The Tale of the Galloway Raccoon

When I first moved into Galloway 112, I was happy to be surrounded by bathrooms on both sides of my room. This way, I figured, I wouldn’t have to deal with noisy neighbors.

Boy, was I wrong.

Within a week of moving in, my roommate and I began to hear creaks and faint scuttling sounds at night. We figured it was either the fault of old pipes or the Galloway Ghost. Both were rational conclusions, but I personally sided with the ghost theory.

Over the next few weeks, the scuttling became nosier. It sounded like something was running around in the ceiling space between my room and the guest restroom. Occasionally there would even be animalistic noises coming from the area above my bed really late at night.

By that point, my roommate and I began theorizing that there were squirrels in the ceiling of our room. Whether or not they were being possessed by the Galloway Ghost was up for debate.

My roommate and I didn’t really care enough about these potentially possessed pests to put in a work order for them. They weren’t bothering us, especially when compared to the infestation of gargantuan roaches that we were dealing with. The scuttling just became a sort of background noise.

One day, all of my assumptions about my noisy neighbors changed. I was walking nonchalantly back to my room after a long day of class, when I noticed that a girl was standing in the guest bathroom filming something. Now, I knew that nothing that exciting could be happening in the guest restroom, so I asked her what she was up to.

Instead of answering, she waved me in and pointed up at the air vent in the ceiling. For a moment, it was just empty space. As I began to ask what I was supposed to be seeing, a face popped out to peer through the grate. It was a raccoon!

As we stood there watching the adorable creature, a bit of a crowd started to gather in the Galloway guest bathroom. We stayed there for a little while to laugh at Galloway Raccoon and get Snapchat videos of it. After one girl said that she was going to put in a work order for it, I went back to my room somewhat relieved that I finally knew the identity of my noisy neighbor.

I’m not sure if the work order never got put in, or if the maintenance staff was just confused. Either way, no one ever evicted the raccoons.

For the next month or so, I continued to be apathetic towards the situation. I was almost pro-ceiling raccoons; after all, I wouldn’t want to sleep outside in the frightfully cool fall weather either. However, they soon began to overstay their welcome.

A few weeks after we observed the raccoon through the grate of the bathroom air vent, Galloway suddenly lost internet connection. Zach Green emailed the Hall about the outage, saying, “The fiber connection to Galloway is broken. I can’t verify this specifically, but I believe vermin have chewed on it somewhere, causing it to disconnect.”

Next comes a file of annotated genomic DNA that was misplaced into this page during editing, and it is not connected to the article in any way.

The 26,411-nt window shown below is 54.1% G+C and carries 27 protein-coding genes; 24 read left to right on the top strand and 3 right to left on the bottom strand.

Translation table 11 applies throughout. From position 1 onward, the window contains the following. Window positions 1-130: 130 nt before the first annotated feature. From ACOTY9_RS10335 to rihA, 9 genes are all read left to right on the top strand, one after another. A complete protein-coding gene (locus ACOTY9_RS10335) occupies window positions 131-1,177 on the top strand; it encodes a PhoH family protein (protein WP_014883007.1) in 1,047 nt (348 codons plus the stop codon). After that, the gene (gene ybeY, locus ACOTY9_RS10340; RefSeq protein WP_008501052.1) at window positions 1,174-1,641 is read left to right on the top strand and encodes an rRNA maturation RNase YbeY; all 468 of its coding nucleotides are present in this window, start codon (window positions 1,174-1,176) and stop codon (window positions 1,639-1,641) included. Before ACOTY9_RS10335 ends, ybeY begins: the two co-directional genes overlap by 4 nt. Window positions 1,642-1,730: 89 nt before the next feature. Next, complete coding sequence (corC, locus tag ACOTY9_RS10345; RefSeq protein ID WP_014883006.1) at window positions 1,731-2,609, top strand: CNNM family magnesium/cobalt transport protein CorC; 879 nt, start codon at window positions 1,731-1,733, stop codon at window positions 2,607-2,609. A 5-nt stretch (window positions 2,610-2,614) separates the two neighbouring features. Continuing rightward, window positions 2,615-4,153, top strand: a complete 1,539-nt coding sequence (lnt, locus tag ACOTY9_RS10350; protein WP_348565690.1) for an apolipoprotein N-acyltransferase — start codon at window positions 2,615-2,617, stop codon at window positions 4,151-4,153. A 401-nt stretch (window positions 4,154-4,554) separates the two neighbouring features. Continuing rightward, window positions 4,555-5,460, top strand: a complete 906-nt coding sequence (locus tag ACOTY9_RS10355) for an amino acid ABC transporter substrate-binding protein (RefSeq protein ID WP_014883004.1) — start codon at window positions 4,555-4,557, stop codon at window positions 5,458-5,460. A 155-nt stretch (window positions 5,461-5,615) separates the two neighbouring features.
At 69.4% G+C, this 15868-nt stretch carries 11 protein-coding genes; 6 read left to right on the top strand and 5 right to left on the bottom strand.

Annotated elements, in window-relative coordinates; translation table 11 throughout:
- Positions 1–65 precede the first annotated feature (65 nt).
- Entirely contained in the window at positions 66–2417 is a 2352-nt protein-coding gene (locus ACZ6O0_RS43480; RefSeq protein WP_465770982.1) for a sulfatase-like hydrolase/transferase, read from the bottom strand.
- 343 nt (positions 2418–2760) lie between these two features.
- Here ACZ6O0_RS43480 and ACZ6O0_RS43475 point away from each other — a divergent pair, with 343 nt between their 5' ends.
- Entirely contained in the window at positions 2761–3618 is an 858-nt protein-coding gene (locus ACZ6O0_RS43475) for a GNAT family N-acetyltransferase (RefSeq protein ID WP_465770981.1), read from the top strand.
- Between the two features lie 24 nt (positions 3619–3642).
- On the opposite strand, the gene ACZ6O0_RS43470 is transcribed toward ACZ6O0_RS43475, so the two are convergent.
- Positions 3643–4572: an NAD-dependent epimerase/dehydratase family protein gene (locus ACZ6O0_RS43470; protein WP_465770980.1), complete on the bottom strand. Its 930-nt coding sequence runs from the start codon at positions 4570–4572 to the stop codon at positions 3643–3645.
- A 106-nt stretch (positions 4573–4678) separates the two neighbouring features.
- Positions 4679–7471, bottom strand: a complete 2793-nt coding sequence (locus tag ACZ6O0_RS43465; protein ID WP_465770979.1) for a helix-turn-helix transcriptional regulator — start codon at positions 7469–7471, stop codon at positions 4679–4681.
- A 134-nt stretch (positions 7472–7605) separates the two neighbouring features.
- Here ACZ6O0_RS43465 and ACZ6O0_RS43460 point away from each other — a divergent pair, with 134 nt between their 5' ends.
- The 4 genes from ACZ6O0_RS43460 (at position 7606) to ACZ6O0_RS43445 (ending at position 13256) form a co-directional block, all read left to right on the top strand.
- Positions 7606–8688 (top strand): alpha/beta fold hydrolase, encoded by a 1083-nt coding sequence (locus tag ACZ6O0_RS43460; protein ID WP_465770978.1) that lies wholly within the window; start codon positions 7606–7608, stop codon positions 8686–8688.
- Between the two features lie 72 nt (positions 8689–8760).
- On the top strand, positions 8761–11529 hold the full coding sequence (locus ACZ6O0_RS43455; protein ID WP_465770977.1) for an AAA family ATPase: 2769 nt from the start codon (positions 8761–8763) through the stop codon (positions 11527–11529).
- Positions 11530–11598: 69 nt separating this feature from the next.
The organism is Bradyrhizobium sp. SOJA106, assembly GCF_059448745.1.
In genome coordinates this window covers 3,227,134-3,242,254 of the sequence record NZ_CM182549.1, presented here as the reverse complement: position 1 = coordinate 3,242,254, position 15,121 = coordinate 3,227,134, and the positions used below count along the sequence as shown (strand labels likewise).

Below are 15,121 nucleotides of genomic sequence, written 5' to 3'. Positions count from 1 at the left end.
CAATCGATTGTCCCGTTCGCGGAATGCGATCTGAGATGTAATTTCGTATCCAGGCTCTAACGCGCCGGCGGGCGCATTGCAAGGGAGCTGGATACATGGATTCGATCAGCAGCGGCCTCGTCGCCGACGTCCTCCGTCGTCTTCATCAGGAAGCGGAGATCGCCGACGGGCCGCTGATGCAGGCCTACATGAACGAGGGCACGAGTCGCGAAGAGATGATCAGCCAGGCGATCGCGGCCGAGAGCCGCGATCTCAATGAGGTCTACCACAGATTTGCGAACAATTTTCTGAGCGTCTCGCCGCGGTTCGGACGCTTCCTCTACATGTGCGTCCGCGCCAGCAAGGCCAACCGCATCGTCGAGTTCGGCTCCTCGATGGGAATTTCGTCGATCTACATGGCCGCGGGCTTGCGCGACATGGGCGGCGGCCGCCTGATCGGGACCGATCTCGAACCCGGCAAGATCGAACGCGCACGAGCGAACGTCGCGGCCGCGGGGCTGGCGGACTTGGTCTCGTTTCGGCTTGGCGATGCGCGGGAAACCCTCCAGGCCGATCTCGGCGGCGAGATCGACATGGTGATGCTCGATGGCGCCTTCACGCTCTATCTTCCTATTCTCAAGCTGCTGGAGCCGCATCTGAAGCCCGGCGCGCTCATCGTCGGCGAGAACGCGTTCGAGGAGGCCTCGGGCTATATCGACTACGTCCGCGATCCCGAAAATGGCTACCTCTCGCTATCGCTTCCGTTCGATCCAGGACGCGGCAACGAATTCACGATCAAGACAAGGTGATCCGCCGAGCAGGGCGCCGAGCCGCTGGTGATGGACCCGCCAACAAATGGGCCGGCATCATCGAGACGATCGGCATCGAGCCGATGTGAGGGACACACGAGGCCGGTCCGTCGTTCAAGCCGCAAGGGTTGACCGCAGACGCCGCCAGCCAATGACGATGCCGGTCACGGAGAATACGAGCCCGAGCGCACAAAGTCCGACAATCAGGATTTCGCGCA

This caused some animosity towards the raccoons, but I figured that since a vermin problem caused the internet outage, someone would fix the vermin problem.

I was mistaken.

The ceiling raccoons went back to doing ceiling raccoon thing, like scuttling around at 3 a.m., and I went back to not caring. All was well until the early morning of my last final.

 

I had gone to bed early, determined to get 8 hours of sleep before my 8 a.m. Religion final. My plan was rudely dashed by the raccoons, who decided that 5 a.m. was the perfect time to have an all-out brawl. Getting woken up by screams and scratching is terrifying. They were positioned directly above my bed and I was sure that they would break through the ceiling and fall on my face at any second. I laid there for 20 minutes, half-hoping the ceiling would break and the raccoons would put me out of my finals misery. It took nearly an hour after the noise stopped for me to finally drift off into rabid raccoon filled dreams.

When I turned the lights on the next morning, there was a new blood stain on the ceiling directly above my bed. Suffice to say that after that, I was in no way pro-ceiling raccoon.bloodstain

After my final, I put in a work order for the creatures. For some reason, there is not a check box on the work order form for ceiling raccoons, but I somehow made it work anyway. I hoped that by the time winter break ended, the critters would be moved to a less residential area.

raccoon-trapI wish I could give closure to this story, say that my ceiling is no longer inhabited by raccoons. But that would be a lie. Just this past week, facilities decided to try a new tactic for evicting these squatters. The guest bathroom has been closed off and a trap has been set for the raccoons. I have no idea if they will ever be caught. Perhaps they will just become the indoor version of Hendrix’s feral cat colony.

 

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